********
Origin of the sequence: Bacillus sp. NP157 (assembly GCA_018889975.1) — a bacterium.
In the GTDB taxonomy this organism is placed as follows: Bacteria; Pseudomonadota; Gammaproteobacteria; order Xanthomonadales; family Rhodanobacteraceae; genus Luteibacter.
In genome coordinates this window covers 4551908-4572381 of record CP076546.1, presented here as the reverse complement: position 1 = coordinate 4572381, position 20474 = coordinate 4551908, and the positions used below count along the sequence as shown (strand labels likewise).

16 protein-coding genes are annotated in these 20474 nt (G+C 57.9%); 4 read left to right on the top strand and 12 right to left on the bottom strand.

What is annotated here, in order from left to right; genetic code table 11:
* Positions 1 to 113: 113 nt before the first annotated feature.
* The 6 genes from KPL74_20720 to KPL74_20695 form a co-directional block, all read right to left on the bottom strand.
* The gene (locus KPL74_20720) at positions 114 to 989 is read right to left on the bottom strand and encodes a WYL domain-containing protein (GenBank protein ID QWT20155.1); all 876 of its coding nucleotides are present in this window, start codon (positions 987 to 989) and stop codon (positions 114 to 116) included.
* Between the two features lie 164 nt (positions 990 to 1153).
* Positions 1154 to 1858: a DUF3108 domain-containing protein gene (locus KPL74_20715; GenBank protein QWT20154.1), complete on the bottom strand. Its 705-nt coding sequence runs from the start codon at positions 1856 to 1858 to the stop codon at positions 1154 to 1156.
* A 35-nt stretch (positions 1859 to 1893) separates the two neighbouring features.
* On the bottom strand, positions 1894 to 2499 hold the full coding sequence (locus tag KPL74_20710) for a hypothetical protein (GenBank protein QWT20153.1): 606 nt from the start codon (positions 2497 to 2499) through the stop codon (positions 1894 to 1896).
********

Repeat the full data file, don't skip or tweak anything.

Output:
Origin of the sequence: Bacillus sp. NP157 (assembly GCA_018889975.1) — a bacterium.
In the GTDB taxonomy this organism is placed as follows: Bacteria; Pseudomonadota; Gammaproteobacteria; order Xanthomonadales; family Rhodanobacteraceae; genus Luteibacter.
In genome coordinates this window covers 4551908-4572381 of record CP076546.1, presented here as the reverse complement: position 1 = coordinate 4572381, position 20474 = coordinate 4551908, and the positions used below count along the sequence as shown (strand labels likewise).

16 protein-coding genes are annotated in these 20474 nt (G+C 57.9%); 4 read left to right on the top strand and 12 right to left on the bottom strand.

What is annotated here, in order from left to right; genetic code table 11:
* Positions 1 to 113: 113 nt before the first annotated feature.
* The 6 genes from KPL74_20720 to KPL74_20695 form a co-directional block, all read right to left on the bottom strand.
* The gene (locus KPL74_20720) at positions 114 to 989 is read right to left on the bottom strand and encodes a WYL domain-containing protein (GenBank protein ID QWT20155.1); all 876 of its coding nucleotides are present in this window, start codon (positions 987 to 989) and stop codon (positions 114 to 116) included.
* Between the two features lie 164 nt (positions 990 to 1153).
* Positions 1154 to 1858: a DUF3108 domain-containing protein gene (locus KPL74_20715; GenBank protein QWT20154.1), complete on the bottom strand. Its 705-nt coding sequence runs from the start codon at positions 1856 to 1858 to the stop codon at positions 1154 to 1156.
* A 35-nt stretch (positions 1859 to 1893) separates the two neighbouring features.
* On the bottom strand, positions 1894 to 2499 hold the full coding sequence (locus tag KPL74_20710) for a hypothetical protein (GenBank protein QWT20153.1): 606 nt from the start codon (positions 2497 to 2499) through the stop codon (positions 1894 to 1896).